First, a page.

Glenoid implants are mainly used for hemiarthroplasty. Hemiarthroplasty involves replacing just the joint surface of the humeral head with a cap-like prosthesis without a stem. In shoulder replacement surgery, the damaged parts of the shoulder are removed and replaced with artificial components, called a prosthesis. The treatment options are either replacement of just the head of the humerus bone (ball), or replacement of both the ball and the socket called Glenoid. Implanting the glenoid in a proper orientation is essential for long-term stability of the prosthesis. A malpositioned glenoid may have compromised fixation due to inadequate bony support or incomplete implant seating and may be subjected to increased torques on the fixation surface.
The other causes for Glenoid implants are Osteoarthritis, Rheumatoid Arthritis, degenerative arthritis, Rotator Cuff Tear Arthroplasty, Avascular Necrosis, and Severe Fractures etc. According to the Agency for Healthcare Research and Quality, about 53,000 people in the U.S. have shoulder replacement surgery each year. Implantation of a glenoid component is not advised if the glenoid has good cartilage, the glenoid bone is severely deficient, and the rotator cuff tendons are irreparably torn. Glenoid Implants are available in different size, such as small, medium, large and XL. Glenoid involvement in degenerative arthritis varies depends on the type of arthritic process affecting the glenohumeral. For Instance, inflammatory arthritis is associated with central glenoid erosion. The extent and location of glenoid wear should be assessed preoperatively with axillary radiographs, axial CT scans and through the glenohumeral joint, or 3D CT reconstructions.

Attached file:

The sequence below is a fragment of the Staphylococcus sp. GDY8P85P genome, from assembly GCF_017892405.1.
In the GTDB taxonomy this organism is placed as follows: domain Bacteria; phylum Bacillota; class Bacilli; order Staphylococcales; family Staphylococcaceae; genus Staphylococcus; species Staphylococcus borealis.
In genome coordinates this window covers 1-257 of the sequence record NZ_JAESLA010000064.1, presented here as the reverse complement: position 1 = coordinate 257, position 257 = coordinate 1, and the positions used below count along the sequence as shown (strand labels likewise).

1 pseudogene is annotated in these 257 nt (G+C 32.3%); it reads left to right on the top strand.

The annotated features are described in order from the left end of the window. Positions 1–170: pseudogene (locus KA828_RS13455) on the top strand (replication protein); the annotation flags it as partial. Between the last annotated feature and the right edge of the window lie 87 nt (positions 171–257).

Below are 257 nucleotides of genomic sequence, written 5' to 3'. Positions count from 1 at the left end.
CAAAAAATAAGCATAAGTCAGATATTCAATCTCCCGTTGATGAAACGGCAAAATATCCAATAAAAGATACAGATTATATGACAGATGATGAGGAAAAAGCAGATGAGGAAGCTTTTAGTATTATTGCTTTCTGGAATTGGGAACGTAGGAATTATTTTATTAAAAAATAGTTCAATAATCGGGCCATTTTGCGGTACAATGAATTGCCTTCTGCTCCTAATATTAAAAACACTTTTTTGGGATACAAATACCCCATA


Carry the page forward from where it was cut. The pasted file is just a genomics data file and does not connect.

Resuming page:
Achieving long-term fixation of the glenoid is a primary goal in total shoulder arthroplasty. Several methods of fixation have been attempted, including cemented, noncemented, and hybrid or minimally cemented devices. Cemented pegged and keeled components are used most commonly and are provide the most predictable fixation. Noncemented glenoids rely upon mechanical interlock and biologic integration, typically by screw fixation or a combination of screw or press-fit pegs, or both, to achieve an initial fixation that facilitates long-term bone in-growth/on-growth. According to center of disease control and prevention the prevalence of diagnosed arthritis is expected to increase among US population in the coming decades. By the year 2040, an estimated 78 million adults aged 18 years and older will have diagnosed with arthritis, compared with the 52.5 million adults in 2010-2012.
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Factors such as Growing prevalence of symptomatic shoulder arthritis, increased patient awareness, technological advancement and expanded medical education and surgeon adoption of total shoulder replacement will fuel the overall Glenoid Implant Market globally. According to National Health Interview Survey, 22.7 million (9.8% of all adults) have arthritis and arthritis-attributable activity limitation. Factors such as glenoid component loosening, pricing pressure, improper handling of implants are the factors will hinder the total glenoid implant market globally. Glenoid loosening is associated with increased pain, decreased shoulder function, and the need for revision surgery.
Geographically, the global glenoid implant systems market is classified into regions namely, North America, Latin America, Western Europe, Eastern Europe, Asia-Pacific, Japan, Middle East and Africa. North America dominates the glenoid implant systems market due to rising obese population. North America is followed by Europe and Asia Pacific. Asia Pacific is expected to grow at a highest rate due to fast disease progression, higher prevalence, improving healthcare infrastructure, economic growth, broadening insurance coverage, expanding private healthcare sector, and increasing awareness amongst people. Glenoid Implant device markets experienced a slowdown in 2012 in Japan, caused by reimbursement protocols instituted by the Japanese government.